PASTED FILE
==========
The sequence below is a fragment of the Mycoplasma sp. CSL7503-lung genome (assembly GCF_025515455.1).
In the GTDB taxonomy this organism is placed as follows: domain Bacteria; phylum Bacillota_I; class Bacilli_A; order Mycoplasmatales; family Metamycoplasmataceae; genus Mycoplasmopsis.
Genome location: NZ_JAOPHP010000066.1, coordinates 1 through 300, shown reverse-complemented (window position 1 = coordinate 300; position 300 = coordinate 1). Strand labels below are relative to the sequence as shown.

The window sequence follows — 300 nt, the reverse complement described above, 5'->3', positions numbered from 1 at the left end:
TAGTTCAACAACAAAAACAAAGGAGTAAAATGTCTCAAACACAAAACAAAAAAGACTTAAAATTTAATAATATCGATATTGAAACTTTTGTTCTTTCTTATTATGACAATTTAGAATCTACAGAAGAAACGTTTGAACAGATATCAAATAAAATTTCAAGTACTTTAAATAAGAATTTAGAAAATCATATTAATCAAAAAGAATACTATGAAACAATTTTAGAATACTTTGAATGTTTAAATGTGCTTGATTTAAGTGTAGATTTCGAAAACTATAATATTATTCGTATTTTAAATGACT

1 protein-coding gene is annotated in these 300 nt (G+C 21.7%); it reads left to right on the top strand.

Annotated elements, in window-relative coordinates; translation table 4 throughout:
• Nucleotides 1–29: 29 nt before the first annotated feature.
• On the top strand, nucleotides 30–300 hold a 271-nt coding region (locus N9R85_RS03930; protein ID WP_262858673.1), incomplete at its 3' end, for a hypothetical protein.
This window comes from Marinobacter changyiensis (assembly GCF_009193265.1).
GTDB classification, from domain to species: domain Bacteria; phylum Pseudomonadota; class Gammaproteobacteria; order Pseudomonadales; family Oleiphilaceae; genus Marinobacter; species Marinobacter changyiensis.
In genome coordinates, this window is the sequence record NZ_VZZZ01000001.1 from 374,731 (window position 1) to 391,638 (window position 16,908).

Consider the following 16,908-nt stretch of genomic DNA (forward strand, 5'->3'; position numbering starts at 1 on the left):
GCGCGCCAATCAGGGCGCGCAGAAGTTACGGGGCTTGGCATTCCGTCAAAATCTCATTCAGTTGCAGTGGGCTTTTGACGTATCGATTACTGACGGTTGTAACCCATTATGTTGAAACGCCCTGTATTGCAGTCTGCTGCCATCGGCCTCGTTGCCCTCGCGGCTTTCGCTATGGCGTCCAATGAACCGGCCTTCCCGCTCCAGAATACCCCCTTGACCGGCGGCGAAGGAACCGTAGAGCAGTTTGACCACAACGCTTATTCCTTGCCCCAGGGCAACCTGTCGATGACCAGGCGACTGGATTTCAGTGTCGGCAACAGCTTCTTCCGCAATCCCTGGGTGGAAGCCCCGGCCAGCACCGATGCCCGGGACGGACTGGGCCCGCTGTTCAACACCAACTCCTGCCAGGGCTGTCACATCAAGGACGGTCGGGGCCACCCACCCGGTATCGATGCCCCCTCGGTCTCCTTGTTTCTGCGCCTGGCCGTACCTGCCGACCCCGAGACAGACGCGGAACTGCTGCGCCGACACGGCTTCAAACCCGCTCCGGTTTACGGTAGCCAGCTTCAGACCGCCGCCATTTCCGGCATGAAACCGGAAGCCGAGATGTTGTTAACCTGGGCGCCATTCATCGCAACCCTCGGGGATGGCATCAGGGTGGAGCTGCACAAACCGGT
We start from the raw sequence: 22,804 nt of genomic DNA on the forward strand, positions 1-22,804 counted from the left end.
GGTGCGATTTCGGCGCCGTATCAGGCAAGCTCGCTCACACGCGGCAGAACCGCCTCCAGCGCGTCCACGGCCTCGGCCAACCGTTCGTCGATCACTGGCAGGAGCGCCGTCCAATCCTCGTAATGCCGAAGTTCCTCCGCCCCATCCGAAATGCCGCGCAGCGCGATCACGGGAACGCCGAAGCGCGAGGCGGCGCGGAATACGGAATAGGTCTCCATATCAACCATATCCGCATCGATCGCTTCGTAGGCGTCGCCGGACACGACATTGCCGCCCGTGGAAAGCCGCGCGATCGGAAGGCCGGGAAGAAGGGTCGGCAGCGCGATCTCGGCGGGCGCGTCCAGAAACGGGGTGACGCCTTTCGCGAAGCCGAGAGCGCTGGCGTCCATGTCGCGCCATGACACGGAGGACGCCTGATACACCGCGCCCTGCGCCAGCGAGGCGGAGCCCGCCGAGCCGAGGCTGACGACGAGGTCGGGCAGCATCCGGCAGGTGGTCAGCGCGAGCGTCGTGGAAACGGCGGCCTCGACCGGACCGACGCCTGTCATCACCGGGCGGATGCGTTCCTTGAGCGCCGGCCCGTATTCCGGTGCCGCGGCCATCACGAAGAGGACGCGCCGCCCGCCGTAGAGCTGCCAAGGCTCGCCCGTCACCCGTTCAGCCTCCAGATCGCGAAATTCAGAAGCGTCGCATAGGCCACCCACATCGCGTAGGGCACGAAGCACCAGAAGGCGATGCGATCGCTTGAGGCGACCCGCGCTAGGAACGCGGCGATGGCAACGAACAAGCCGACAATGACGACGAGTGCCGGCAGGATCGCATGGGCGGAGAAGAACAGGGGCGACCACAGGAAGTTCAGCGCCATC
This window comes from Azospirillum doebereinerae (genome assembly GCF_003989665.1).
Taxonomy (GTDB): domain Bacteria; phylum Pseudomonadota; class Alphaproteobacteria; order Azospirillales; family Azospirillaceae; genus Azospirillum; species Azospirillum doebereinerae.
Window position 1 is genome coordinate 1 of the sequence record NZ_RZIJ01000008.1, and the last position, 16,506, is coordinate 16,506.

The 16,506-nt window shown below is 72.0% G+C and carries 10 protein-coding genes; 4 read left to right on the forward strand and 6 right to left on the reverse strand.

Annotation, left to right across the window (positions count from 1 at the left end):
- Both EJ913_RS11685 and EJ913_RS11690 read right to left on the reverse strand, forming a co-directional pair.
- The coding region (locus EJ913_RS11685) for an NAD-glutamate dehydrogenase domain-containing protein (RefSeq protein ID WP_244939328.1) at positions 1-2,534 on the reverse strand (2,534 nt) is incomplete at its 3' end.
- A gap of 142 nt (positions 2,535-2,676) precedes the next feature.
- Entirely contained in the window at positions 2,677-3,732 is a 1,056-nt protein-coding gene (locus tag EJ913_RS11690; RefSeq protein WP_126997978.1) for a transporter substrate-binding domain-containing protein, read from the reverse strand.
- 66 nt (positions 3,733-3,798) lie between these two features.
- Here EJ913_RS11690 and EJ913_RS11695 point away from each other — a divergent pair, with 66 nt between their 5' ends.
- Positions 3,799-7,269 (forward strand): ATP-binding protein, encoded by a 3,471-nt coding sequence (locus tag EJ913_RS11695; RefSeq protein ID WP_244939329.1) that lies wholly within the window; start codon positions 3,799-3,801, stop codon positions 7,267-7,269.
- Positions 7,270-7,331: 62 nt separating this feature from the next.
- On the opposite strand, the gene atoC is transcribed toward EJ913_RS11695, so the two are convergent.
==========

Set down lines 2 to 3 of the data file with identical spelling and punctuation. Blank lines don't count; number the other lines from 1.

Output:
In the GTDB taxonomy this organism is placed as follows: domain Bacteria; phylum Bacillota_I; class Bacilli_A; order Mycoplasmatales; family Metamycoplasmataceae; genus Mycoplasmopsis.
Genome location: NZ_JAOPHP010000066.1, coordinates 1 through 300, shown reverse-complemented (window position 1 = coordinate 300; position 300 = coordinate 1). Strand labels below are relative to the sequence as shown.